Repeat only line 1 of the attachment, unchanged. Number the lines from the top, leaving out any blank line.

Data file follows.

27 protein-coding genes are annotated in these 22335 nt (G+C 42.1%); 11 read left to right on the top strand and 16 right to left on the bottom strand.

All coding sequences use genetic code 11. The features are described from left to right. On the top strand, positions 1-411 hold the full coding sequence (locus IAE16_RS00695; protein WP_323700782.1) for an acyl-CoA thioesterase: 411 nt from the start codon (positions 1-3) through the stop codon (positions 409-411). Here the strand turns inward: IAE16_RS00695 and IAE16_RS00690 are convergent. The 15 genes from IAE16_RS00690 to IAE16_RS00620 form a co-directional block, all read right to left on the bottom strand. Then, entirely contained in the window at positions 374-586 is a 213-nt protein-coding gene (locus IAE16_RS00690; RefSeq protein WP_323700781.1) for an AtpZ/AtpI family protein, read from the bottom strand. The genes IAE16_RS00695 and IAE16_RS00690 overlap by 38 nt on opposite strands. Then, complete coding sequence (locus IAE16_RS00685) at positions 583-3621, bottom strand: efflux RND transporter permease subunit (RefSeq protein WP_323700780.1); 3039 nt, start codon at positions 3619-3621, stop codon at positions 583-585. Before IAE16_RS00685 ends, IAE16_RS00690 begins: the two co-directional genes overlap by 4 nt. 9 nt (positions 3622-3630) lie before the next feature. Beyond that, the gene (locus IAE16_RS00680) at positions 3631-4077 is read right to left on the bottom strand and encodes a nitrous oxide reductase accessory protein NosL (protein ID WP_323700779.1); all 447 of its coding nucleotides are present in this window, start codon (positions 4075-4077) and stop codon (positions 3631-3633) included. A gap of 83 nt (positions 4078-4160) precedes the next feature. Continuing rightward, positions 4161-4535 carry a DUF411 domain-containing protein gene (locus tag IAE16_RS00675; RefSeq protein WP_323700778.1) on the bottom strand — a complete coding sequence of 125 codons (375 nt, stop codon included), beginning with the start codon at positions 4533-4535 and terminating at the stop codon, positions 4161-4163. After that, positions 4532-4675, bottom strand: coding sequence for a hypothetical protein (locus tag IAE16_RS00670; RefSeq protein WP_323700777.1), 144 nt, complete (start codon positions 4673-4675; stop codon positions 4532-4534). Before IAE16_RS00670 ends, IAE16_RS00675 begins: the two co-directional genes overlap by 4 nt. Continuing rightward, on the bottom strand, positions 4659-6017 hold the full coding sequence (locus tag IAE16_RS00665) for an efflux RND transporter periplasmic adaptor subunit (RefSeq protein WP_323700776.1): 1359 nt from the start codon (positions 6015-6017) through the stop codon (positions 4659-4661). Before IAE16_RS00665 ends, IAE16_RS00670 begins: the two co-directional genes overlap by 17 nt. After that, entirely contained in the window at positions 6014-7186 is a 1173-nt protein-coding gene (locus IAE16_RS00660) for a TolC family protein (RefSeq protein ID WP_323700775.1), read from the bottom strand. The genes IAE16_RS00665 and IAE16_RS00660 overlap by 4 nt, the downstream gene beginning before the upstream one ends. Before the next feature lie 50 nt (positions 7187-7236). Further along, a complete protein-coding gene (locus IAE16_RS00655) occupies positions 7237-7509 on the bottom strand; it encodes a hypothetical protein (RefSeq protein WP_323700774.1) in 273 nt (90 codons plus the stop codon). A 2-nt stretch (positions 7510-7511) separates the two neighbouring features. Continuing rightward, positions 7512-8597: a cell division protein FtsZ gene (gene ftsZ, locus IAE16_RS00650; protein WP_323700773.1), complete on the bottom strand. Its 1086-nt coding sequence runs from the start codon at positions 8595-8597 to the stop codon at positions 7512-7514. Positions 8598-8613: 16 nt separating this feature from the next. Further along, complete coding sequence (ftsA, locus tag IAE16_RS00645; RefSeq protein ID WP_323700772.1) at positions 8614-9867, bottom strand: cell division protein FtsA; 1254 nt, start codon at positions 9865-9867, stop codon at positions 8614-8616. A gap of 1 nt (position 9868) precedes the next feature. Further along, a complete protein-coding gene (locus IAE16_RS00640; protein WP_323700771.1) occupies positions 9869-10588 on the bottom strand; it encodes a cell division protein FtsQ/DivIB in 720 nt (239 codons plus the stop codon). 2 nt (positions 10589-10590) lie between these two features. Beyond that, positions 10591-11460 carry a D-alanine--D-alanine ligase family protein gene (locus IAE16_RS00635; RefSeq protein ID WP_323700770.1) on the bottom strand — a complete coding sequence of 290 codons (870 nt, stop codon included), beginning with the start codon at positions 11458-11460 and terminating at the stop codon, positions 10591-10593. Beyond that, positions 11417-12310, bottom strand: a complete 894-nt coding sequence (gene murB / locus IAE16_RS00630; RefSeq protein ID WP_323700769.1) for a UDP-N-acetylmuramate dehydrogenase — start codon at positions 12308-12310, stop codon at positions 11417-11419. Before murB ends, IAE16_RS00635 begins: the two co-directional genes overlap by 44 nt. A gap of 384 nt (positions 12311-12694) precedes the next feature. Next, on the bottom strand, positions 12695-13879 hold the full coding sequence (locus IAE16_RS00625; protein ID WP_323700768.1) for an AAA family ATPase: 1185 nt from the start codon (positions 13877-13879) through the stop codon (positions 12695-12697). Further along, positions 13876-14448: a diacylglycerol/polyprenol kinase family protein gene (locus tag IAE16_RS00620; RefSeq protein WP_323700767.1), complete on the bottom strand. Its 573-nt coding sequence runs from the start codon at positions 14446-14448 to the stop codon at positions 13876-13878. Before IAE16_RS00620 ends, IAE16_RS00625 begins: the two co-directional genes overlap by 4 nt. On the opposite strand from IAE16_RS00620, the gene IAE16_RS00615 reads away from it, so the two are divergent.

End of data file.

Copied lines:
27 protein-coding genes are annotated in these 22335 nt (G+C 42.1%); 11 read left to right on the top strand and 16 right to left on the bottom strand.